Hicks made no reservations about his political beliefs contrasting with the Republican party, who dominated America’s political landscape at the time. A recurring theme within Hicks’ stand-up routine was his disagreements with the First Gulf War of 1990-91. The First Gulf War started as America’s response to Iraq invading Kuwait resulting in American victory and sanctions against Iraq. It was seen as acceptable for America to engage in the First Gulf War, yet Hicks went against this accepted notion by questioning America’s motives and the repercussions of their actions. Hicks noted the American Government previously selling weapons to Iraq and its unacknowlegment during the First Gulf War. “During the Persian Gulf War, those intelligence reports would come out: “Iraq: incredible weapons – incredible weapons. “How do you know that? Uh, well … we looked at the receipts. But as soon as that check clears, we’re goin’ in”. Hicks, instead of agreeing with America’s justification for the First Gulf War, was hilariously indicating the American Government’s involvement in selling weapons to foreign countries without understanding its repercussions. Therefore Hicks argued America was part of the problem rather than the solution, an opinion not shared in mainstream thought.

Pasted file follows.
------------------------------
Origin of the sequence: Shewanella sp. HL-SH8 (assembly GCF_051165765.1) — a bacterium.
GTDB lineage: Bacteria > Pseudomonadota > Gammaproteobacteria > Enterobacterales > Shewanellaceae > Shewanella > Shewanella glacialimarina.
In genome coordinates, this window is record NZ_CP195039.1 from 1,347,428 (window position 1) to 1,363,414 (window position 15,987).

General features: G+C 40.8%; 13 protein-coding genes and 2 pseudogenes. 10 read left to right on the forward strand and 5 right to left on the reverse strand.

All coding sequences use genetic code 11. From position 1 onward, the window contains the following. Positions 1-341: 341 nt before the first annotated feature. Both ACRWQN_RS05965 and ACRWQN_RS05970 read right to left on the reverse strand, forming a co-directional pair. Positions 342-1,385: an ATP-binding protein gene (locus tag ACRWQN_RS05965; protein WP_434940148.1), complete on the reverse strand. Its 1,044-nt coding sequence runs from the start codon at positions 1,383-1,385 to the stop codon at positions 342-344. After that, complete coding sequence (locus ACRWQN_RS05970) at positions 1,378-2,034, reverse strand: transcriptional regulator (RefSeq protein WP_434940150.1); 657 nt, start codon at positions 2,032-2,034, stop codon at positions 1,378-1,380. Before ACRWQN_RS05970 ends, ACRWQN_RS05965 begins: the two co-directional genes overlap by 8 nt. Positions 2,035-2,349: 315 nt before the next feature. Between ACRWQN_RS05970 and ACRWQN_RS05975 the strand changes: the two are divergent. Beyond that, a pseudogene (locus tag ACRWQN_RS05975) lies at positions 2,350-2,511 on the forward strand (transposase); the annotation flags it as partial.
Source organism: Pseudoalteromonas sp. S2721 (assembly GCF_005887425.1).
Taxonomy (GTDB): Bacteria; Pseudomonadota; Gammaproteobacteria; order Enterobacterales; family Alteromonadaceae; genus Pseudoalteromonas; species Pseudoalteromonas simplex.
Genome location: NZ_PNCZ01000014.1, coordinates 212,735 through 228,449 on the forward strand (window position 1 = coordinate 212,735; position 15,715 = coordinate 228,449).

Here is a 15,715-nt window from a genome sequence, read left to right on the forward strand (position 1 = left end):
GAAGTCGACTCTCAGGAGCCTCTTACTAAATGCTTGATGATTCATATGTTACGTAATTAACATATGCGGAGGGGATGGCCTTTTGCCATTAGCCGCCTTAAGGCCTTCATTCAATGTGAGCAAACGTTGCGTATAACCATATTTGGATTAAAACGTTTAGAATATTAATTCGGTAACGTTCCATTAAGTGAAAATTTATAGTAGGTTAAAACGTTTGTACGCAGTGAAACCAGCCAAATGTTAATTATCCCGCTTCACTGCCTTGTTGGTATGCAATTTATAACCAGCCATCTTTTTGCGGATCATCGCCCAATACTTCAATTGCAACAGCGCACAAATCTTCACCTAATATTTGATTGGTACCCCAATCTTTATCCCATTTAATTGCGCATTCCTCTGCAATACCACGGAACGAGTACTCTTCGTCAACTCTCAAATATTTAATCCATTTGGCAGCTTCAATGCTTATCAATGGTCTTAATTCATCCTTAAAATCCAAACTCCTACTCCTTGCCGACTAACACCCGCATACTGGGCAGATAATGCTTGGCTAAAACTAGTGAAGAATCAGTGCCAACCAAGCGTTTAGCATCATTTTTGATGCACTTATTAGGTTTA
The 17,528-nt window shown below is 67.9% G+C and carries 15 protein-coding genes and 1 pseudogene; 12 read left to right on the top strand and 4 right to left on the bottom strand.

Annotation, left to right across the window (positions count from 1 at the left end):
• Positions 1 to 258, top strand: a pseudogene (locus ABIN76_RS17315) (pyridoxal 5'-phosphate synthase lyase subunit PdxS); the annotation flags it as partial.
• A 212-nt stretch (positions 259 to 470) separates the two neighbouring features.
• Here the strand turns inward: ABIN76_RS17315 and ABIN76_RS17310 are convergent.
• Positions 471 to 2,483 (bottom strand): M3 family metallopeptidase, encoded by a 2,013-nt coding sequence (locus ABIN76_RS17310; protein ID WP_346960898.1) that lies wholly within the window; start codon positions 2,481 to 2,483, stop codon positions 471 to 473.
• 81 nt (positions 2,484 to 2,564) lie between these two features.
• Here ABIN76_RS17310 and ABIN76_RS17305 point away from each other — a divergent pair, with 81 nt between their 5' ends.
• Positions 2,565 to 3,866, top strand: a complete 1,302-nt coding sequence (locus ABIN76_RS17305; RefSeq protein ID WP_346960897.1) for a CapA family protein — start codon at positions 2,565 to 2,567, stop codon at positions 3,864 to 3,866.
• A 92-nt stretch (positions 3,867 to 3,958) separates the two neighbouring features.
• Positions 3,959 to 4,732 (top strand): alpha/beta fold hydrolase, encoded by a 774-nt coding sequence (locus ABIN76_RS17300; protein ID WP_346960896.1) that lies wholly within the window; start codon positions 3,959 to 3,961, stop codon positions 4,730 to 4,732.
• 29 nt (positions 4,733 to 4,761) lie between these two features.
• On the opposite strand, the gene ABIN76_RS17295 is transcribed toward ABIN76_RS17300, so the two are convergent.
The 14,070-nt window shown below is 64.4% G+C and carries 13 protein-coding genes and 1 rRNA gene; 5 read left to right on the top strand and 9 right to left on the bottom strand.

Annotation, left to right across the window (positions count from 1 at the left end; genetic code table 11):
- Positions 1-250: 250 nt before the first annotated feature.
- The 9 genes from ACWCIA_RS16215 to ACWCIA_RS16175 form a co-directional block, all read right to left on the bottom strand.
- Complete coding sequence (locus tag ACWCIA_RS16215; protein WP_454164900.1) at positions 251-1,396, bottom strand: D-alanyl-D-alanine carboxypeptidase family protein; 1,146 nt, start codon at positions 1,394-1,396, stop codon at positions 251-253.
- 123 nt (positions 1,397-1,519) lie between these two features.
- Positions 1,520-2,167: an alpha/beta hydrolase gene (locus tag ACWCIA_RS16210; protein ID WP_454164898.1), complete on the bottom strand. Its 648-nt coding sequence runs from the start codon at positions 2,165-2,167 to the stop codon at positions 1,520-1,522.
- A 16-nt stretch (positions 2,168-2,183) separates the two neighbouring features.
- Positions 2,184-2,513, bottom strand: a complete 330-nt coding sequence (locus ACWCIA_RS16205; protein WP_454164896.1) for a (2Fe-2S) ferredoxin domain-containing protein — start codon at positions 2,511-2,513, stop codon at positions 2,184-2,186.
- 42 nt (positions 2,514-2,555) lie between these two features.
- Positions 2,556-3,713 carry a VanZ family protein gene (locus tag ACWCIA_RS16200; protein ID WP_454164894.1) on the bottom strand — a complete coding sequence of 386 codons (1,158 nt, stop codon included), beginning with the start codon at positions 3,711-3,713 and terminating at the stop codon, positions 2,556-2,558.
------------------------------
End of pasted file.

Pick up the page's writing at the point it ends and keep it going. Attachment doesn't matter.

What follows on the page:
Hicks continued to question America’s role in the First Gulf War stating, “there never was a war. How can you say that, Bill?. Well, a war is when two armies are fighting.” Hicks was questioning if the Iraqis were as antagonistic as George Bush Senior and other political figures had lead Americans to believe. Hicks continued to attack American politics even after Bill Clinton became President. Hicks felt no matter if a President was Republican or Democrat, they stay in line to the ‘real’ leaders of America. In a darkly humorous segment Hicks wondered if newly-elected Presidents are placed in a screening room and shown the JFK assassination from a never seen before angle. “Any questions?” asks the ‘real’ leaders – “just what my agenda is”, Hicks states, imitating a belittled President. Hicks, in spite of his humor, was stating in very serious terms American politics were insufficient and corrupt, not agreeing with mainstream option.